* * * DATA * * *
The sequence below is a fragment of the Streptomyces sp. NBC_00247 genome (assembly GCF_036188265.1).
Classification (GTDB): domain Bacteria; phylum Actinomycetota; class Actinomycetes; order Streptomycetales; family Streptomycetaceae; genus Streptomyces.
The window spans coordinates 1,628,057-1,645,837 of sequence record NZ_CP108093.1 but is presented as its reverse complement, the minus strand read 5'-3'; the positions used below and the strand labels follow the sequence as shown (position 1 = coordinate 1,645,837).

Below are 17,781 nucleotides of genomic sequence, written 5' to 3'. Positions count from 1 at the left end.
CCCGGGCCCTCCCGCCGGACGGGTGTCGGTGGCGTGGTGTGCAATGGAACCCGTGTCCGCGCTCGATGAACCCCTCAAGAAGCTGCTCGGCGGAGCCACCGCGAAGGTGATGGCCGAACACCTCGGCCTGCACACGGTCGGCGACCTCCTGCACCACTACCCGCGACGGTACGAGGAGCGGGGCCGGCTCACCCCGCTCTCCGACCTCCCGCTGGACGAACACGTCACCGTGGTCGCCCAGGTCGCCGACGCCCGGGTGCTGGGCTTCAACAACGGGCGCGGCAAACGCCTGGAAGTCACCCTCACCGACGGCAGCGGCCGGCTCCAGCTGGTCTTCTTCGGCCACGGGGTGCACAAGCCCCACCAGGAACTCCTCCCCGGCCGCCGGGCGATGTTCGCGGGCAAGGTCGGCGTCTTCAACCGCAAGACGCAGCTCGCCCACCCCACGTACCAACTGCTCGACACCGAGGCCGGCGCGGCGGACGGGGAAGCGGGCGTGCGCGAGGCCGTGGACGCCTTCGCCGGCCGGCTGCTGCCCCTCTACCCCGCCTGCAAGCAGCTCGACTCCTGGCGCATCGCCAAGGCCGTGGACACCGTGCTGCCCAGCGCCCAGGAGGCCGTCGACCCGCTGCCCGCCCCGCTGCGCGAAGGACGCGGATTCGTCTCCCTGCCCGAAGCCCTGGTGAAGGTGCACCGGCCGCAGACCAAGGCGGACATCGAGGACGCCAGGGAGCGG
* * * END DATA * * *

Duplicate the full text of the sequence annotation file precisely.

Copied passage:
The sequence below is a fragment of the Streptomyces sp. NBC_00247 genome (assembly GCF_036188265.1).
Classification (GTDB): domain Bacteria; phylum Actinomycetota; class Actinomycetes; order Streptomycetales; family Streptomycetaceae; genus Streptomyces.
The window spans coordinates 1,628,057-1,645,837 of sequence record NZ_CP108093.1 but is presented as its reverse complement, the minus strand read 5'-3'; the positions used below and the strand labels follow the sequence as shown (position 1 = coordinate 1,645,837).

Below are 17,781 nucleotides of genomic sequence, written 5' to 3'. Positions count from 1 at the left end.
CCCGGGCCCTCCCGCCGGACGGGTGTCGGTGGCGTGGTGTGCAATGGAACCCGTGTCCGCGCTCGATGAACCCCTCAAGAAGCTGCTCGGCGGAGCCACCGCGAAGGTGATGGCCGAACACCTCGGCCTGCACACGGTCGGCGACCTCCTGCACCACTACCCGCGACGGTACGAGGAGCGGGGCCGGCTCACCCCGCTCTCCGACCTCCCGCTGGACGAACACGTCACCGTGGTCGCCCAGGTCGCCGACGCCCGGGTGCTGGGCTTCAACAACGGGCGCGGCAAACGCCTGGAAGTCACCCTCACCGACGGCAGCGGCCGGCTCCAGCTGGTCTTCTTCGGCCACGGGGTGCACAAGCCCCACCAGGAACTCCTCCCCGGCCGCCGGGCGATGTTCGCGGGCAAGGTCGGCGTCTTCAACCGCAAGACGCAGCTCGCCCACCCCACGTACCAACTGCTCGACACCGAGGCCGGCGCGGCGGACGGGGAAGCGGGCGTGCGCGAGGCCGTGGACGCCTTCGCCGGCCGGCTGCTGCCCCTCTACCCCGCCTGCAAGCAGCTCGACTCCTGGCGCATCGCCAAGGCCGTGGACACCGTGCTGCCCAGCGCCCAGGAGGCCGTCGACCCGCTGCCCGCCCCGCTGCGCGAAGGACGCGGATTCGTCTCCCTGCCCGAAGCCCTGGTGAAGGTGCACCGGCCGCAGACCAAGGCGGACATCGAGGACGCCAGGGAGCGG